Here’s how to watch a baseball game and the eclipse on the same … –

Today, the entire continental United States will witness its first total solar eclipse since 1918. Pretty cool, right? But we know what you’re thinking — how can I watch the eclipse and watch some baseball? Luckily for you, we’re here to help.

If you happen to be in the path of totality, that means you’ll see the moon totally cover the sun (get it?). But don’t worry if you’re not — you might still see partial coverage. Just look at this eclipse map to see which MLB stadiums are in or near the path of totality to plan your perfect eclipse/baseball day.  

(For more info about what and where the path of totality is, click here.)

* A blue logo means the home team is playing away that day, and a full color logo means the opposite. If the logo is glowing, it means that team will playing a game during the eclipse. Click the map to enlarge it. 


Map by Jenny Goldstick. 

No Major League stadium will have a game during the actual eclipse, but the Braves, whose stadium is in the 90% coverage zone, are playing at 7:35 p.m. ET, that day. But there’s a piece of Georgia in the path of totality. You could catch the eclipse in the afternoon (the sun will be completely obscured around 2:34 p.m.), and then make the approximately two-hour drive to see the Braves take on the Mariners.

But let’s say you want to see the eclipse and some baseball at the very same time. In that case, check out one of four Minor League parks that are playing eclipse games:

Salem-Keizer Volcanoes

The West Coast will see the eclipse first, which means the Salem-Keizer Volcanoes, the Giants’ Class A Short Season affiliate, will be the first baseball team in history to have an eclipse delay. Gameplay starts at 9:35 a.m. PT, and the sun will be completely eclipsed by 10:17 a.m.

Bowling Green Hot Rods

The Rays’ Class-A affiliate will take on the West Michigan White Caps at 10:35 a.m. CT. The ballpark will go dark at approximately 1:27 p.m. CT. If you’re there, you’ll get free eclipse-watching glasses. Do NOT stare at the sun. DO stare at the special eclipse jerseys that both teams will be wearing:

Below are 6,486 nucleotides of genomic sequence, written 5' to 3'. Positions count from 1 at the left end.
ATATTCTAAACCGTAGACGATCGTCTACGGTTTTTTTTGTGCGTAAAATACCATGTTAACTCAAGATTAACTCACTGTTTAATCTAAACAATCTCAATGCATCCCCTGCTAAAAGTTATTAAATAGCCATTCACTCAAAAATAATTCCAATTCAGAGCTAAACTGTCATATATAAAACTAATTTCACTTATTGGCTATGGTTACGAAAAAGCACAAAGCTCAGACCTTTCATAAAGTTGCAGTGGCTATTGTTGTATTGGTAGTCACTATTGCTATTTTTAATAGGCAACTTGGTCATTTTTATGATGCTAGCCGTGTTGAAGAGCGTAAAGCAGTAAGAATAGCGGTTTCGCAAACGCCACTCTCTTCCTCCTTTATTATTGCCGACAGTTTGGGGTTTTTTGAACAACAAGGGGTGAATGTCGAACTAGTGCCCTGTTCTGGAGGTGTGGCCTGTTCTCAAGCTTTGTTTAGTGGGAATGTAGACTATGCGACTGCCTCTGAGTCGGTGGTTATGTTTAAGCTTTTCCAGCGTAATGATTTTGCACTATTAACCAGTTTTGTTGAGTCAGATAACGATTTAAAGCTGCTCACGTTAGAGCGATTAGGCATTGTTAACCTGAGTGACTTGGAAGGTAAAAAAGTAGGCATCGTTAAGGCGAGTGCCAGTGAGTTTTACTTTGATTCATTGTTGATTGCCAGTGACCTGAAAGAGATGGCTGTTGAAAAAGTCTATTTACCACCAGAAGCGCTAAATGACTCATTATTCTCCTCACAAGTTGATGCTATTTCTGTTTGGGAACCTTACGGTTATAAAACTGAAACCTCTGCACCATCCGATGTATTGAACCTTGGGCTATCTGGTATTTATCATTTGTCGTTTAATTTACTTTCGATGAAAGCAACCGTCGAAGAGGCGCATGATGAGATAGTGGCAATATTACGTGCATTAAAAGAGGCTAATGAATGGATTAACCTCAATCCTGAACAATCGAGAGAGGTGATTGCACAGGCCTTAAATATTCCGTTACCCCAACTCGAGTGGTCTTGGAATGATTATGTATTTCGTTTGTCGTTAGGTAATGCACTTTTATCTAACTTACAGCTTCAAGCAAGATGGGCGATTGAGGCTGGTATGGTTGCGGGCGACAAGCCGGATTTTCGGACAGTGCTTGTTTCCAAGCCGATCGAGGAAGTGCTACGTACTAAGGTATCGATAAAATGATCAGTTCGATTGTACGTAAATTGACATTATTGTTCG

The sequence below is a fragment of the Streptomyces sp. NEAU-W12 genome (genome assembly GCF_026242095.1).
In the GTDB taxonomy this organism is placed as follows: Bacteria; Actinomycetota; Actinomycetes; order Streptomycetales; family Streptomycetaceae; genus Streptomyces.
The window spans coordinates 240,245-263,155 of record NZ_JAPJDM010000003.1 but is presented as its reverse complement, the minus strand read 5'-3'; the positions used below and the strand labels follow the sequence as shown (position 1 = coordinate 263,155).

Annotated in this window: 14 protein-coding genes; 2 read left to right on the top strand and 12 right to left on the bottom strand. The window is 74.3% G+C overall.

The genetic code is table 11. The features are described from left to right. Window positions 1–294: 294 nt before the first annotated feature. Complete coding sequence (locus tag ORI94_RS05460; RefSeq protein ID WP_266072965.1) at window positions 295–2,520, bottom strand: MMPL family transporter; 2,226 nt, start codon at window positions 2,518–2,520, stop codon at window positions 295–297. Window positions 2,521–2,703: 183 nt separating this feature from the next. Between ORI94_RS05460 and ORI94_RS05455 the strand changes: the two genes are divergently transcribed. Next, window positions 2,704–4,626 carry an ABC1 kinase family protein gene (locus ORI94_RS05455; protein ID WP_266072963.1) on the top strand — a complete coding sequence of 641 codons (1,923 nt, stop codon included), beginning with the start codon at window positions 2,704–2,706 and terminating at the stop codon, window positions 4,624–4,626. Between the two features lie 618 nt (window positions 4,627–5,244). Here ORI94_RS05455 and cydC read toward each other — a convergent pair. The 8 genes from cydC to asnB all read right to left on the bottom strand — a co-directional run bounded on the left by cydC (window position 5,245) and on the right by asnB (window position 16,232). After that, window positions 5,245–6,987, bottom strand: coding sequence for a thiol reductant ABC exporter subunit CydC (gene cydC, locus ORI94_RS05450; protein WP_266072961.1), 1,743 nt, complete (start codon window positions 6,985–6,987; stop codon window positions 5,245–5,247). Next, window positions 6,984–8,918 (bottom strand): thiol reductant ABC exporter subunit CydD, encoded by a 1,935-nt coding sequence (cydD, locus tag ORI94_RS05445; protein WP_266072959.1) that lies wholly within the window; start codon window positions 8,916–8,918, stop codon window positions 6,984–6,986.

Nashville Sounds

Appropriately, the A’s Triple-A affiliate will be hosting an event called “Total Eclipse of the Park,” and celebrating their place in the path of totality with help from the Nashville Symphony Orchestra and activities coordinated by the Adventure Science Center. Though the stadium is open, the game itself won’t start until after the eclipse is over (First Tennessee Park will see a total eclipse around 1:27 p.m. CT, and the game begins at 4:05.) Ryan Lavarnway is ready.

Columbia Fireflies

Looks like the Sounds aren’t the only team who has an ear for puns (and Bonnie Tyler). The Mets’ Class A affiliate will also host an event called Total Eclipse of the Park, beginning at 1:05 p.m ET. There will be an eclipse delay at approximately 2:41 p.m.

Speaking of Columbia, the Rome Braves even got their lineup into the act:

Of course, the ’80s pop wordplay was not merely limited to the Minor Leagues. On Monday morning, even big league teams got in on the fun, thanks to the Reds (and Joey Votto):

Quick, someone get the Phanatic on the phone:

Even Little Leaguers got into the act:

And then, at exactly 10:04 a.m. PT at Volcanoes Stadium, it happened: the first eclipse-related delay in American sports history.

The ball was preserved for posterity:

The photos say it all: